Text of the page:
Learning to play
Most parents would expect their child to have the opportunity to learn a musical instrument as part of an exciting and active music curriculum at school. When surveyed for the Music Manifesto, over 90% of pupils believed that being musical was about being able to play a musical instrument.
The problem has been that it is hard for classroom teachers to provide instrumental learning opportunities in with classes being 30 pupils to 1 teacher.
The general model for teaching instrumental lessons has been 1 to 1, or, 1 to a few. These traditional models of learning an instrument persist today and both of these require additional funding, normally paid for by parents. Where whole class tuition does take place it is normally provided at cost by the local music service or Music Hub Partner, save for short First Access schemes for younger primary aged children, which are free, funded by the limited music education grant provided to music hubs. In essence the majority do not get a chance to learn to play for a sustained period of time without paying for lessons.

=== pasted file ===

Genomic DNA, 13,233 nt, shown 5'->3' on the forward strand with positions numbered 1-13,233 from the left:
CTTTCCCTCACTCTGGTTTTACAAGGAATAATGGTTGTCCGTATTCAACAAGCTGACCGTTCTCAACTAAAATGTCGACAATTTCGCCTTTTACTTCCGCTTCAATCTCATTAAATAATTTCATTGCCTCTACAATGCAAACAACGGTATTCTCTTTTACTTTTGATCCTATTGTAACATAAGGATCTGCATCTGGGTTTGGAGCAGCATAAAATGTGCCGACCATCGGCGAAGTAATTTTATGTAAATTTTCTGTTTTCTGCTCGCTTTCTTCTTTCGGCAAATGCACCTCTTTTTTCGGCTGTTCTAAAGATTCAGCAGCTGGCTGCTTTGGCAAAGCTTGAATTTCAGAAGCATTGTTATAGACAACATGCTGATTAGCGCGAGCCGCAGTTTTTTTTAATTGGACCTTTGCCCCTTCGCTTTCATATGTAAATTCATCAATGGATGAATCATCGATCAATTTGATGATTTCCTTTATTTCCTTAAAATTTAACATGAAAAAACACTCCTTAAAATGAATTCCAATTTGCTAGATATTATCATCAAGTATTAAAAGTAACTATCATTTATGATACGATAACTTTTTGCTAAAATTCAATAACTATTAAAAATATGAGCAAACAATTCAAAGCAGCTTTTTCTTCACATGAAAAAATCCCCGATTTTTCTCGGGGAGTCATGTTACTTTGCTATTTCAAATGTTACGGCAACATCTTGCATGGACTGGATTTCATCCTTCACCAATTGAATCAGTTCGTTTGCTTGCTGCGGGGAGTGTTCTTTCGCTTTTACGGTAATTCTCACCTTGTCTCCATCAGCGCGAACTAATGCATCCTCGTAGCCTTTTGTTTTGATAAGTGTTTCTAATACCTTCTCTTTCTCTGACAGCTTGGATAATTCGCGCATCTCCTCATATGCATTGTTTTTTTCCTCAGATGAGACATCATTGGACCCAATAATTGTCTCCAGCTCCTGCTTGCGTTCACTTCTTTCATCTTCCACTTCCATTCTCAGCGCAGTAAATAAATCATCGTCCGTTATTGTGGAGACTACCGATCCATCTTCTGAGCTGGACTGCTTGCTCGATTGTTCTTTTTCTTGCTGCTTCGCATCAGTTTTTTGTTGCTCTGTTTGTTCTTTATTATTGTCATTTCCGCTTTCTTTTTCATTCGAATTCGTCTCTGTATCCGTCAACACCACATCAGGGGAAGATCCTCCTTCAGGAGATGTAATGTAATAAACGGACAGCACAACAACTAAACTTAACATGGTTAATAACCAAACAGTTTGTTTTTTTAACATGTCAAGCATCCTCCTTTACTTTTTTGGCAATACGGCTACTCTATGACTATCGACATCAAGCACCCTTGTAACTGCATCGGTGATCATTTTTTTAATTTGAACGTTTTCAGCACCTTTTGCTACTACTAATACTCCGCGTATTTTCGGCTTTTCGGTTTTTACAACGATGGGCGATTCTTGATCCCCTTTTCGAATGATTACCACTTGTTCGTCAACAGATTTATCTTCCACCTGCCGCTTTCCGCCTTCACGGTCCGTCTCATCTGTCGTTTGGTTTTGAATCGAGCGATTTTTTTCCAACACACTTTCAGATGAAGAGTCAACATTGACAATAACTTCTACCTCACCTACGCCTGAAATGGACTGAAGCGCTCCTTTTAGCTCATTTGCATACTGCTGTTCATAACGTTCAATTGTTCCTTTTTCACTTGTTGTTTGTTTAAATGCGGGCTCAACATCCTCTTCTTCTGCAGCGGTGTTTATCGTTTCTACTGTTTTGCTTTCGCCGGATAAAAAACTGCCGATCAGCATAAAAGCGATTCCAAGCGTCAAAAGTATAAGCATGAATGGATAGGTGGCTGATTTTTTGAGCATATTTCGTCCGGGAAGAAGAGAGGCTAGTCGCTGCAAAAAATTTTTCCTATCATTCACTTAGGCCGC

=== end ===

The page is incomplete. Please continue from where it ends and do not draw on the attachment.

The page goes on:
Witton Park's solution was to turn to technology to support the classroom teacher. Lessons via the web can deliver the bulk of the instrumental course, as well as provide immediate feedback to students so they knew how they were progressing and therefore more able to make decisions as to what to do to improve. The teacher becomes a facilitator, rather than a transmitter of knowledge, freeing them to support students in a targeted manner.
This case study outlines one way using Gigajam has helped provide whole class instrumental tuition in and out of class and access to the lessons to students out of the school via the online music school.
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